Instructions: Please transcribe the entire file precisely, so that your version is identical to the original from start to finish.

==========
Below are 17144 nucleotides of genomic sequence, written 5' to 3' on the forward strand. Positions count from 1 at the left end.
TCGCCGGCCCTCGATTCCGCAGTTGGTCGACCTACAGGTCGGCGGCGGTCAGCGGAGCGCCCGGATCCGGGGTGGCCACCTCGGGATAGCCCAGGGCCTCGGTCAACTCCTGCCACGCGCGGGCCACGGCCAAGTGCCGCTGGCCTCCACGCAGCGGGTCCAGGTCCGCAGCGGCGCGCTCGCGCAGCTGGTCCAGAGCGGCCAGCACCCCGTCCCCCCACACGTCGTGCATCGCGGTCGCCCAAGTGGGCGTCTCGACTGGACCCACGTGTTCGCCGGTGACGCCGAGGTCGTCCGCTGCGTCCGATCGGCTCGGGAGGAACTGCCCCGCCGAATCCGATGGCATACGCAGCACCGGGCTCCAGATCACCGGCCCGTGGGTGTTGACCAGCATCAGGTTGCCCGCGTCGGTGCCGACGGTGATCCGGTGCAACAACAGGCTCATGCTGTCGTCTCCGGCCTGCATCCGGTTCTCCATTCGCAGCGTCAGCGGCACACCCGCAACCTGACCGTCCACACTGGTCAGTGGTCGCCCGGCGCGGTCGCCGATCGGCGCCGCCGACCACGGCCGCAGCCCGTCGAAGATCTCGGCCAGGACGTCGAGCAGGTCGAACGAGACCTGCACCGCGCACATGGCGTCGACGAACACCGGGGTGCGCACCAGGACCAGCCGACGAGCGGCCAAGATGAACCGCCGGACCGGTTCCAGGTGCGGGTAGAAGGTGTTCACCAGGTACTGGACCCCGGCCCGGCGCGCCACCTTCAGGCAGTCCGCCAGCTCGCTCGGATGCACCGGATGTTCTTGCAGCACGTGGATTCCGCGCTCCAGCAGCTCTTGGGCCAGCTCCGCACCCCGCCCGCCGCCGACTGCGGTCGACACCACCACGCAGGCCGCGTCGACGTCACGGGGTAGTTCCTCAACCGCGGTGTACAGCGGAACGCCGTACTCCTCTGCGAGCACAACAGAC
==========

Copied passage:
Below are 17144 nucleotides of genomic sequence, written 5' to 3' on the forward strand. Positions count from 1 at the left end.
TCGCCGGCCCTCGATTCCGCAGTTGGTCGACCTACAGGTCGGCGGCGGTCAGCGGAGCGCCCGGATCCGGGGTGGCCACCTCGGGATAGCCCAGGGCCTCGGTCAACTCCTGCCACGCGCGGGCCACGGCCAAGTGCCGCTGGCCTCCACGCAGCGGGTCCAGGTCCGCAGCGGCGCGCTCGCGCAGCTGGTCCAGAGCGGCCAGCACCCCGTCCCCCCACACGTCGTGCATCGCGGTCGCCCAAGTGGGCGTCTCGACTGGACCCACGTGTTCGCCGGTGACGCCGAGGTCGTCCGCTGCGTCCGATCGGCTCGGGAGGAACTGCCCCGCCGAATCCGATGGCATACGCAGCACCGGGCTCCAGATCACCGGCCCGTGGGTGTTGACCAGCATCAGGTTGCCCGCGTCGGTGCCGACGGTGATCCGGTGCAACAACAGGCTCATGCTGTCGTCTCCGGCCTGCATCCGGTTCTCCATTCGCAGCGTCAGCGGCACACCCGCAACCTGACCGTCCACACTGGTCAGTGGTCGCCCGGCGCGGTCGCCGATCGGCGCCGCCGACCACGGCCGCAGCCCGTCGAAGATCTCGGCCAGGACGTCGAGCAGGTCGAACGAGACCTGCACCGCGCACATGGCGTCGACGAACACCGGGGTGCGCACCAGGACCAGCCGACGAGCGGCCAAGATGAACCGCCGGACCGGTTCCAGGTGCGGGTAGAAGGTGTTCACCAGGTACTGGACCCCGGCCCGGCGCGCCACCTTCAGGCAGTCCGCCAGCTCGCTCGGATGCACCGGATGTTCTTGCAGCACGTGGATTCCGCGCTCCAGCAGCTCTTGGGCCAGCTCCGCACCCCGCCCGCCGCCGACTGCGGTCGACACCACCACGCAGGCCGCGTCGACGTCACGGGGTAGTTCCTCAACCGCGGTGTACAGCGGAACGCCGTACTCCTCTGCGAGCACAACAGAC